Does the Presence of Anti-Semitic Activists Help or Harm Critics of the Louisville Police Department?

Last week, the left-wing activists Linda Sarsour and Tamika Mallory arrived in Louisville, Kentucky, to organize and lead a protest march over the killing by police of Breonna Taylor this spring. The demonstration, which Christine Rosen describes as “cult-like,” was also intended to raise funds, and garner publicity, for their new organization. Rosen wonders what good the presence of these two notorious anti-Semites does for the people of Louisville, who have been organizing continuous protests for months without outside help:

Sarsour, an unapologetic bigot, shares the Black Lives Matter (BLM) cause only insofar as she can use it to promote her own anti-Israel and anti-Semitic agenda. Sarsour’s and Mallory’s anti-Semitism (and continued support of other anti-Semites such as Louis Farrakhan) prompted many local chapters of the Women’s March they are credited with helping found to break away from the national organization. Mallory and Sarsour have both been removed from the Women’s March board.

In another recent speech, Sarsour claimed, falsely, that an Anti-Defamation League-sponsored program in Israel for law enforcement led to American police officers harming black Americans. . . . The message seems to be spreading to other BLM supporters. During a recent BLM protest in Washington, D.C., marchers chanted “Israel, we know you, you murder children too.”

Sarsour’s eagerness to attach her noxious views about Israel and Jews to the BLM moment has brought her increased visibility. Her and Mallory’s arrests this week no doubt brought in a lot of earned media and donations for their organization. But BLM leaders and the many corporations and individuals who have been donating money to the cause might want to consider whether anti-Semites like Sarsour are really the allies they want to embrace.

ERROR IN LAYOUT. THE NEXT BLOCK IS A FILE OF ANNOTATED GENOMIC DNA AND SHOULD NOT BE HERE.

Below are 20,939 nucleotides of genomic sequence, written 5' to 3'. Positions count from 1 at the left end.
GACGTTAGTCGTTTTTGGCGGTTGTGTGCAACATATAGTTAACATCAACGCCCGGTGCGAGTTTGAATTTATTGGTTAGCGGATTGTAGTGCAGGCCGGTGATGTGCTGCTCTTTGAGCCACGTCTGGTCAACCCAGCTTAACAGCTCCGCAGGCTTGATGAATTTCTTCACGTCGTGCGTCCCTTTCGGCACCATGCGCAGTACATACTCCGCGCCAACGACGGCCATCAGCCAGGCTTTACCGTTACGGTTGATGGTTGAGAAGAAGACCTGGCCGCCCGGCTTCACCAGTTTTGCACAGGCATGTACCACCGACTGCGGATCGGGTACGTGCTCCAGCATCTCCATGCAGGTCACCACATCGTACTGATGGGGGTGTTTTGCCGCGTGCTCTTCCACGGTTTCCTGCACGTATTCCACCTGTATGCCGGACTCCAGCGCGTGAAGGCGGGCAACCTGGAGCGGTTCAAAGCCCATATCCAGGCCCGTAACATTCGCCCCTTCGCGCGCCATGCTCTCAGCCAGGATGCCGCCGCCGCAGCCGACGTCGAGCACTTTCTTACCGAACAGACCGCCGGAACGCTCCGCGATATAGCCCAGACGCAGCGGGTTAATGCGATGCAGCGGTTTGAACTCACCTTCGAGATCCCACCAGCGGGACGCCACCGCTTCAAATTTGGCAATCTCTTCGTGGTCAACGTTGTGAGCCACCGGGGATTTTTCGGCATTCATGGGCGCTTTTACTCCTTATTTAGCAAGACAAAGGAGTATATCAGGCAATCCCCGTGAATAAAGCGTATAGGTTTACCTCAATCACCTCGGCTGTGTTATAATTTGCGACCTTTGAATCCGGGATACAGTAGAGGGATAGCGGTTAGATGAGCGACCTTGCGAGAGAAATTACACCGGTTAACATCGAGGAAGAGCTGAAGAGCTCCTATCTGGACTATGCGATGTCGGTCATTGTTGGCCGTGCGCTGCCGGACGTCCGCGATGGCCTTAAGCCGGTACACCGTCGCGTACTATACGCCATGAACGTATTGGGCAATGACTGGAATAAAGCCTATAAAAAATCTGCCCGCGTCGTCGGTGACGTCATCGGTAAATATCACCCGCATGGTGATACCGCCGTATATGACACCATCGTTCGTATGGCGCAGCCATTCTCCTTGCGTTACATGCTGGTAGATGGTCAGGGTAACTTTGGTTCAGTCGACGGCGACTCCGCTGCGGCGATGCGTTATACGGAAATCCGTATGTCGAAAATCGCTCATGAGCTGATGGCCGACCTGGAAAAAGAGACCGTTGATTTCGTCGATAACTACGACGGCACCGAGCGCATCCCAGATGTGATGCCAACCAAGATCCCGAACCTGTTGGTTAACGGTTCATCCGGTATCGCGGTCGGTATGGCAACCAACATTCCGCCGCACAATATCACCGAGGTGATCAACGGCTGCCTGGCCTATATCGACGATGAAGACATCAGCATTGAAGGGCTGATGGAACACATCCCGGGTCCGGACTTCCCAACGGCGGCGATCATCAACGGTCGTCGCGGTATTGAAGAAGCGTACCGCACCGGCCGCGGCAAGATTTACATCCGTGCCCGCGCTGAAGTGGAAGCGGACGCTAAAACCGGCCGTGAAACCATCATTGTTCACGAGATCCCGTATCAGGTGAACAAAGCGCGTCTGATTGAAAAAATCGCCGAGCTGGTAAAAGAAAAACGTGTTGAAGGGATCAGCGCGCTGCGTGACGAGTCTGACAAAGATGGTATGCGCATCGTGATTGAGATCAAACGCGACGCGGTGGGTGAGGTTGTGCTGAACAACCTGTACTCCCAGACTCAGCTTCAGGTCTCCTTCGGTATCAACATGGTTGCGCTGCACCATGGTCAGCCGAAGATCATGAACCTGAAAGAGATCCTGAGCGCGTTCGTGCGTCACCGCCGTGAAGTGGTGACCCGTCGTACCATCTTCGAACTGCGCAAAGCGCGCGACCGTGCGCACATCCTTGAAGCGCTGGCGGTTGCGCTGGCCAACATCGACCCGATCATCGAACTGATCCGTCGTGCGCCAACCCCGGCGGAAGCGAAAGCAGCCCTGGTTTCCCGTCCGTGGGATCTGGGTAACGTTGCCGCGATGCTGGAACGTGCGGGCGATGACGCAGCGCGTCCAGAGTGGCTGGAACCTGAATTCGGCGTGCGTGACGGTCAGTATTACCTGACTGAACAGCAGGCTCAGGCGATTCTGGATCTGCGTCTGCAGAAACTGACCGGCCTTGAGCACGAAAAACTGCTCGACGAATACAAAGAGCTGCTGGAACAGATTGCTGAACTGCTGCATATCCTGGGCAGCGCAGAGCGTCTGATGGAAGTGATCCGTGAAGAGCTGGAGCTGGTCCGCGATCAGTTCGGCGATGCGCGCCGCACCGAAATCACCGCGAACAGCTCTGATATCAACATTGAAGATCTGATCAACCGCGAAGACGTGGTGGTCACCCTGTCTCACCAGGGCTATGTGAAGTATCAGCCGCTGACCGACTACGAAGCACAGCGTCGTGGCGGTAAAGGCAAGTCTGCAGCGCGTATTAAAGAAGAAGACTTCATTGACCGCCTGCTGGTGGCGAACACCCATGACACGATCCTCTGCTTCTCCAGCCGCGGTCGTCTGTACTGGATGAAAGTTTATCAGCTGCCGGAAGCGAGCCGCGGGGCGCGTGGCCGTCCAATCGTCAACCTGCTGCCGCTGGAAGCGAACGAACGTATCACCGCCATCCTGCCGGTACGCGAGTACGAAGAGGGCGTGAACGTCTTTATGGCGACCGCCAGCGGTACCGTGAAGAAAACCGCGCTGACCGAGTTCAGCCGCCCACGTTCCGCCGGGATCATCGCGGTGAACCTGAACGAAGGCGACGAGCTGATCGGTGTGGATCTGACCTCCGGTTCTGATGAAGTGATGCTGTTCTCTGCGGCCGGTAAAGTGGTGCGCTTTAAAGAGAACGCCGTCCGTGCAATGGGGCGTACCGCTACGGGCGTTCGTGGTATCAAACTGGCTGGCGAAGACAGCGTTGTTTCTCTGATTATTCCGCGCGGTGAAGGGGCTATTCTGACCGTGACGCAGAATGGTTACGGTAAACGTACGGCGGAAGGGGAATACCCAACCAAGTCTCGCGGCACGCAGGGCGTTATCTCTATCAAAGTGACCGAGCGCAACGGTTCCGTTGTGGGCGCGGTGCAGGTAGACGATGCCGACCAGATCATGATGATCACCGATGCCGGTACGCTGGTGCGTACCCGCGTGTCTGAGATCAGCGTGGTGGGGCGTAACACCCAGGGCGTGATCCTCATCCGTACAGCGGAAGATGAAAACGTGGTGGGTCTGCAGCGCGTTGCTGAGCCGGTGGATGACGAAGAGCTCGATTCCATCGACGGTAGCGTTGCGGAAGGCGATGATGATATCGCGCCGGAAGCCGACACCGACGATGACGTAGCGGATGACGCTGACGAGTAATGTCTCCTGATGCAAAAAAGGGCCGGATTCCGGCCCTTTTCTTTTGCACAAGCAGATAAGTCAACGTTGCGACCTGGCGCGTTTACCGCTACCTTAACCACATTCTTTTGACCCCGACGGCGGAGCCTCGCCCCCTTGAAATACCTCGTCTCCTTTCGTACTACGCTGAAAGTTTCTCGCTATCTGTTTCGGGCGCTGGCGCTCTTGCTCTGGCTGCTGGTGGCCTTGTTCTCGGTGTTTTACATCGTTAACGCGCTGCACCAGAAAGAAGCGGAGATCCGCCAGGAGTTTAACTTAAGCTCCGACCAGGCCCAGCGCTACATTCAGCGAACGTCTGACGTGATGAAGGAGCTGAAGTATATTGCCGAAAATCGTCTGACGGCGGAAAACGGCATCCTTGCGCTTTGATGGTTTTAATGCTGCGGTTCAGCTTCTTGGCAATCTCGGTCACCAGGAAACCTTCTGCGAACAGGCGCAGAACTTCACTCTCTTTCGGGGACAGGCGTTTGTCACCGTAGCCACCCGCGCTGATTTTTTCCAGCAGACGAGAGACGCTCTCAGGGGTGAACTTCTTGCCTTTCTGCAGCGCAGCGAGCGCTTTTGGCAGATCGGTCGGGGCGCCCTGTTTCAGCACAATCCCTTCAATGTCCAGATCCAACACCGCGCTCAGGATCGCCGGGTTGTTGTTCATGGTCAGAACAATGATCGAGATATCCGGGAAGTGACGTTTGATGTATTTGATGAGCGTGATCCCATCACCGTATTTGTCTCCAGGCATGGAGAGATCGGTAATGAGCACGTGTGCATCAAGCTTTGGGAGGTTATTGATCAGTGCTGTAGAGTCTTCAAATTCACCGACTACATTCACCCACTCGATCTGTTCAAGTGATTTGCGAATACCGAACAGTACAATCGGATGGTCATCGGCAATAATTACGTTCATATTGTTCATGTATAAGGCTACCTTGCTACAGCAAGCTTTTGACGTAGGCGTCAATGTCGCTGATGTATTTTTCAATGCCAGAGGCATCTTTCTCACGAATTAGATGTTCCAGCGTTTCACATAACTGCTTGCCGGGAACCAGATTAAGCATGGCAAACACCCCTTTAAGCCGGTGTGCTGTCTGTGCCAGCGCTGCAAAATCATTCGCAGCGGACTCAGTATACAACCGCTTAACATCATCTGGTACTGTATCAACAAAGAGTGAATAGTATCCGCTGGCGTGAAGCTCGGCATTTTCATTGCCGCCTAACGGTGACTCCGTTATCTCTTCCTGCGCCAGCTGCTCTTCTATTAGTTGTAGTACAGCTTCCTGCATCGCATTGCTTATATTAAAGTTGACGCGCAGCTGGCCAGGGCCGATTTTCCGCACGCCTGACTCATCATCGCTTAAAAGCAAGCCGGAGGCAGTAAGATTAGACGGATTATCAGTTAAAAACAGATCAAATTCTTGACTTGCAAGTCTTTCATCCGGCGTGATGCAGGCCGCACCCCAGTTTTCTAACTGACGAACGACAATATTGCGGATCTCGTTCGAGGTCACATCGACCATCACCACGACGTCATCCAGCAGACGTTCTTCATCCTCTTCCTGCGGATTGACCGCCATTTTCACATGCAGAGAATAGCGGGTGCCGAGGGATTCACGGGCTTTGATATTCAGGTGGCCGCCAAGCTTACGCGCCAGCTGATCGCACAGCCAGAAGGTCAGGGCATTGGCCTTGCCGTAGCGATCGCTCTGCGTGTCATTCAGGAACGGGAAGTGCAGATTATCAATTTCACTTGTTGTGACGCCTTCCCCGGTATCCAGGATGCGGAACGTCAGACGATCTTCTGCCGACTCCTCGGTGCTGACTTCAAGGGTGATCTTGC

Read more at Commentary

More about: Anti-Semitism, Black Lives Matter, Linda Sarsour, Louis Farrakhan

 

Only Hamas’s Defeat Can Pave the Path to Peace

Opponents of the IDF’s campaign in Gaza often appeal to two related arguments: that Hamas is rooted in a set of ideas and thus cannot be defeated militarily, and that the destruction in Gaza only further radicalizes Palestinians, thus increasing the threat to Israel. Rejecting both lines of thinking, Ghaith al-Omar writes:

What makes Hamas and similar militant organizations effective is not their ideologies but their ability to act on them. For Hamas, the sustained capacity to use violence was key to helping it build political power. Back in the 1990s, Hamas’s popularity was at its lowest point, as most Palestinians believed that liberation could be achieved by peaceful and diplomatic means. Its use of violence derailed that concept, but it established Hamas as a political alternative.

Ever since, the use of force and violence has been an integral part of Hamas’s strategy. . . . Indeed, one lesson from October 7 is that while Hamas maintains its military and violent capabilities, it will remain capable of shaping the political reality. To be defeated, Hamas must be denied that. This can only be done through the use of force.

Any illusions that Palestinian and Israeli societies can now trust one another or even develop a level of coexistence anytime soon should be laid to rest. If it can ever be reached, such an outcome is at best a generational endeavor. . . . Hamas triggered war and still insists that it would do it all again given the chance, so it will be hard-pressed to garner a following from Palestinians in Gaza who suffered so horribly for its decision.

Read more at Washington Institute for Near East Policy

More about: Gaza War 2023, Hamas, Israeli-Palestinian Conflict